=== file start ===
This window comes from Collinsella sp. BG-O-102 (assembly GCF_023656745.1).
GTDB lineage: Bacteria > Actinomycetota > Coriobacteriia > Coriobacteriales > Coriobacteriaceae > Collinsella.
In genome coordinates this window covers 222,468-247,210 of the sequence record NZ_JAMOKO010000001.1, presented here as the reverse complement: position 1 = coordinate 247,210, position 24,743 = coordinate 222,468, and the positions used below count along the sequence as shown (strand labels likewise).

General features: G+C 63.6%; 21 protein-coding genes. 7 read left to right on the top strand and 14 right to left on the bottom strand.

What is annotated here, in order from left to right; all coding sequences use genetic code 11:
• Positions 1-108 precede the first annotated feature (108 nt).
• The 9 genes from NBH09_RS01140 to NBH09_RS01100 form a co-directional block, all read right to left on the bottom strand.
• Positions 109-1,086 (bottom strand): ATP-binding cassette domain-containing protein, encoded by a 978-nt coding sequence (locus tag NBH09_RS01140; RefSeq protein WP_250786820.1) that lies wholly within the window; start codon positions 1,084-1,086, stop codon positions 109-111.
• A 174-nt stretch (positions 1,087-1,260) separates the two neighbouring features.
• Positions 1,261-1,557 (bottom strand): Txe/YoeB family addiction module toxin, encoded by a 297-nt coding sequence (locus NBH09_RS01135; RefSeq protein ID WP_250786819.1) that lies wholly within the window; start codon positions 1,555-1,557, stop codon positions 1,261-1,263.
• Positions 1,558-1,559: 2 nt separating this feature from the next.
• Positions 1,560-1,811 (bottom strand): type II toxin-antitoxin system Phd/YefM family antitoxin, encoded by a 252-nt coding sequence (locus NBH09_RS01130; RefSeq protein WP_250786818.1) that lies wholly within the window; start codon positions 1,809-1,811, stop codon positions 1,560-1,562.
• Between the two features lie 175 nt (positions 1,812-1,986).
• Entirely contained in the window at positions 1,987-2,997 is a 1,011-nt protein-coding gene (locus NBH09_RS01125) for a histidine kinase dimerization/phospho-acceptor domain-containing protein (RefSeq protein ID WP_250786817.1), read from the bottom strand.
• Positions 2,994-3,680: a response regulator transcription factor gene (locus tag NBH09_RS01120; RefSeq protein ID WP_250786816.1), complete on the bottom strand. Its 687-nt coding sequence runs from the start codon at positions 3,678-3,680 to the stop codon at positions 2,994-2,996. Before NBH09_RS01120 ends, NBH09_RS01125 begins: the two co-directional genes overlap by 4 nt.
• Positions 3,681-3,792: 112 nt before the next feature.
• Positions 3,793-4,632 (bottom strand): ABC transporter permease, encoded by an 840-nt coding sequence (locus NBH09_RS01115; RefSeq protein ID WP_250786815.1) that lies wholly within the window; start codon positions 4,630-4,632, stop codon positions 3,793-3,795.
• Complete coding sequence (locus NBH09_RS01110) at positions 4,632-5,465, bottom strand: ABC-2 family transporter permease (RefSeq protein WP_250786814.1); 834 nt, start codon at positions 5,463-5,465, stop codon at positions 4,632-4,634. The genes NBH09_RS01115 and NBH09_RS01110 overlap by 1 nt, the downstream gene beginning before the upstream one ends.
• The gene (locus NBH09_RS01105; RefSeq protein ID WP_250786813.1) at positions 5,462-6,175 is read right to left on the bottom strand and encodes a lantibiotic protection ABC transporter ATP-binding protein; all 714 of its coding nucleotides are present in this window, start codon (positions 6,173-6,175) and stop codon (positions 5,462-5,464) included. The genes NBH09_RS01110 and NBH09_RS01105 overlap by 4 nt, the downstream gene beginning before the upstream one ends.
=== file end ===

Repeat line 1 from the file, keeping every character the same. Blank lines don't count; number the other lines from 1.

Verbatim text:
This window comes from Collinsella sp. BG-O-102 (assembly GCF_023656745.1).